• Contract management departments are using NLP to find and extract key terms from their contracts. They’re able to create reports that summarize terms across contracts, and compare contractual terms to “standard” terms for risk assessment purposes. These applications automatically extract dates, dollar amounts, and other key information for planning, budgeting, and risk mitigation purposes.
  • Derivatives traders are using NLP-powered software to analyze derivatives contracts. This software extracts interest rates, termination events, and other relevant information. Once data has been extracted from the agreements, it is used to support trading decisions, manage collateral, and support regulatory and compliance requirements.
  • Law firms in the energy industry are exploring the use of NLP to speed up oil and gas title abstracting. For energy clients with hundreds of parcels of land, oil and gas title abstraction can take months to identify and summarize all conveyances and encumbrances. Using NLP to identify and extract key information, it may be possible to reduce the abstraction process from months to weeks.
  • IP attorneys are using Lex Machina to extract key data from public court records—parties, patents, outcomes, and other relevant data. Lex Machina links this data together to create summary reports that help users craft IP strategy and win cases.

All of these applications use information extraction techniques to pull useful information out of text. This information can then be used in reports, predictions, and other tools to help lawyers and legal professionals to make better-informed decisions – in a fraction of the time – and to discover insights buried within hundreds (or thousands) of documents.

… To Semantic Understanding.

Many NLP applications today use “shallow NLP” or “statistical NLP” techniques to achieve their goals. These applications don’t “understand” the meaning of a word, phrase or sentence—they’ve just memorized certain words, patterns, or statistical associations between words.

For an application to show “intelligent” behavior (for example, to interpret a legal contract), the application would need to understand legal concepts, and it would need to have some way to reason or combine information from different sources. NLP researchers are working in two areas—semantics and pragmatics—that may eventually enable computers to “understand” text in a meaningful way. While still a ways off, this research may someday lead to the development of applications that can acquire knowledge on their own, or reason in a robust, “intelligent” manner. If this occurs, attorneys could potentially use these applications to reason about contracts and cases, make predictions about potential outcomes, or research topics under human guidance.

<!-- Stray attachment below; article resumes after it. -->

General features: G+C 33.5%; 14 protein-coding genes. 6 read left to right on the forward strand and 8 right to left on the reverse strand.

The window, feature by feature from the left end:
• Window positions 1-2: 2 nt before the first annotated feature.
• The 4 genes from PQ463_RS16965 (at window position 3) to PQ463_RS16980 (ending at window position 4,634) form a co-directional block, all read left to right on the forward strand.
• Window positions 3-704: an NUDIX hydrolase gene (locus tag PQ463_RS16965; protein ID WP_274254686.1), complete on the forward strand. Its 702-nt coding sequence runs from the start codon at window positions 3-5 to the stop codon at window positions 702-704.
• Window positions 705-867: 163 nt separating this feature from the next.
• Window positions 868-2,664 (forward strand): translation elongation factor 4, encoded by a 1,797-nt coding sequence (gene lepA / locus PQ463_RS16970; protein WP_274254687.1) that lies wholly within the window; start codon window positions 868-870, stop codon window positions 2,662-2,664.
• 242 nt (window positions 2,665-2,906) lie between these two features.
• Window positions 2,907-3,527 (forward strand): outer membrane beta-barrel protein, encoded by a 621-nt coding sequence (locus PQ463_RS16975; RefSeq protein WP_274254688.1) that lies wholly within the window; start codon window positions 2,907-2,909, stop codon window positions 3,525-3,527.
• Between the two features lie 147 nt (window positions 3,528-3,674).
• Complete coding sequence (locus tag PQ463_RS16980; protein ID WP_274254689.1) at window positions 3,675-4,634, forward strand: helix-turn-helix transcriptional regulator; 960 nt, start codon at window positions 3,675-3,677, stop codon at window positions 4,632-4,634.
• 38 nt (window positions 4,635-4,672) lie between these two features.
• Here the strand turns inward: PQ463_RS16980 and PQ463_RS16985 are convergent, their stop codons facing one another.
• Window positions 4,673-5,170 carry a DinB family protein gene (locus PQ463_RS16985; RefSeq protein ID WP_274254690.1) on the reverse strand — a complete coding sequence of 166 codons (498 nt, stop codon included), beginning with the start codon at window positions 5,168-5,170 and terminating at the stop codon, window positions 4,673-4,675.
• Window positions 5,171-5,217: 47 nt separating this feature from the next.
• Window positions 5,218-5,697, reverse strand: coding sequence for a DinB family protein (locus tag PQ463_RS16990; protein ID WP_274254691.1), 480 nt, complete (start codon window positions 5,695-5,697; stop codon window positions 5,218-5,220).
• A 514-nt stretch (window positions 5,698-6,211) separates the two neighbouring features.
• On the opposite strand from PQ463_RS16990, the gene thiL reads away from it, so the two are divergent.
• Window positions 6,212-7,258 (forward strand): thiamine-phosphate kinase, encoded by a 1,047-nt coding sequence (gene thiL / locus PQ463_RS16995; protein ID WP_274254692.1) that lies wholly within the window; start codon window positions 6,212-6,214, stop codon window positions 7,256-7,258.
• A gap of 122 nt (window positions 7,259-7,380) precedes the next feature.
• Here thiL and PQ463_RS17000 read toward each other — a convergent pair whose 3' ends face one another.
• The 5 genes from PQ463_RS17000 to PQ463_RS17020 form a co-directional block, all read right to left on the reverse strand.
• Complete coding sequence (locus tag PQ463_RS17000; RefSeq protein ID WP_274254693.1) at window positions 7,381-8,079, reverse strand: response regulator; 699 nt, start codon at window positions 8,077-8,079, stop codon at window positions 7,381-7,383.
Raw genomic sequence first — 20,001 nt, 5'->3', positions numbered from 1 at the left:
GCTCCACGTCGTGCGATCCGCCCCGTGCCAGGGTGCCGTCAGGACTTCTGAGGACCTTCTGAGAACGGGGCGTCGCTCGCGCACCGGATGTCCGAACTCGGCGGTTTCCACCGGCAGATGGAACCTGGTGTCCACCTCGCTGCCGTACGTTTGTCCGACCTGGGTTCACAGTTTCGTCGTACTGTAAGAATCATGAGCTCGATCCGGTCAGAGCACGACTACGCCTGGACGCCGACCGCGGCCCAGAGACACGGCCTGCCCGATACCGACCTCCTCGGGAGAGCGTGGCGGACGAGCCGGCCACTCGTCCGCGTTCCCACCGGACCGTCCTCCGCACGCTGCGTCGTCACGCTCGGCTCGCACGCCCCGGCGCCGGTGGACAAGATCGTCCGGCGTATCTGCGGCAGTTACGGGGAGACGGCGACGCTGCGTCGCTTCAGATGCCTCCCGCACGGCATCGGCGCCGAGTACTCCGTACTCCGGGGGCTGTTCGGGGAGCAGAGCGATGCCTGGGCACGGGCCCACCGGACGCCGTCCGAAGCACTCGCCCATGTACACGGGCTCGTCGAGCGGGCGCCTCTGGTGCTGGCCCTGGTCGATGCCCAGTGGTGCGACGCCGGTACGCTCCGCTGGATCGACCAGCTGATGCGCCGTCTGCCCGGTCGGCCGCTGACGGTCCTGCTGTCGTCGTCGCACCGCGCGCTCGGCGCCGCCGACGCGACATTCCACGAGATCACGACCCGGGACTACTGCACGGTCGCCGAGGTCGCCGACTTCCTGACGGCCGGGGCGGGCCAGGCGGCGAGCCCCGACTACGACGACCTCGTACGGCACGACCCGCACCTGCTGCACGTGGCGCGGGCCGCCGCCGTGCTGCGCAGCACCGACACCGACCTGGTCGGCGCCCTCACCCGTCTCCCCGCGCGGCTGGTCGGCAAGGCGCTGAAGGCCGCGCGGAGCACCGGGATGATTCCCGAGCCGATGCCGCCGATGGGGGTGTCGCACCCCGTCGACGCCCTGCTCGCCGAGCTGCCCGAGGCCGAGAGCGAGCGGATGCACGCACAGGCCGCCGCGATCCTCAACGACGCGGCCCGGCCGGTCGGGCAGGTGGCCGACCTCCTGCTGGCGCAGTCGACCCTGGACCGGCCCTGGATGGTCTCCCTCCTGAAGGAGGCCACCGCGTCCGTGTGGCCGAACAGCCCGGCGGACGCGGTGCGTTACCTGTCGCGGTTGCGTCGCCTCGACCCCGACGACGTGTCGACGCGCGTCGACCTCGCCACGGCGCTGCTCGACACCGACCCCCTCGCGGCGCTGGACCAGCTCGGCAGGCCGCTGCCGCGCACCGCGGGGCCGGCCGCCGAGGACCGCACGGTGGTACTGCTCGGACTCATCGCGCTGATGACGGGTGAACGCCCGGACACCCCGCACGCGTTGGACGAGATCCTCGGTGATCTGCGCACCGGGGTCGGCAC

Although we won’t be seeing robot lawyers any time soon, NLP is a useful tool that is opening up new opportunities, and changing the competitive landscape. Today, law firms and legal professionals are using information extraction applications to make better-informed decisions—in a fraction of the time—and to discover insights buried within hundreds (or thousands) of documents. Tomorrow, attorneys may use NLP-powered applications to reason about contracts and cases, make predictions about potential outcomes, or research topics under human guidance.

Regardless of your practice, NLP will change the way you work—and probably within the next few years. Stay informed, and stay ahead of the curve—this is an exciting time!

About the Author

Lars Mahler is chief science officer at LegalSifter (www.legalsifter.com). He can be reached at lars@legalsifter.com.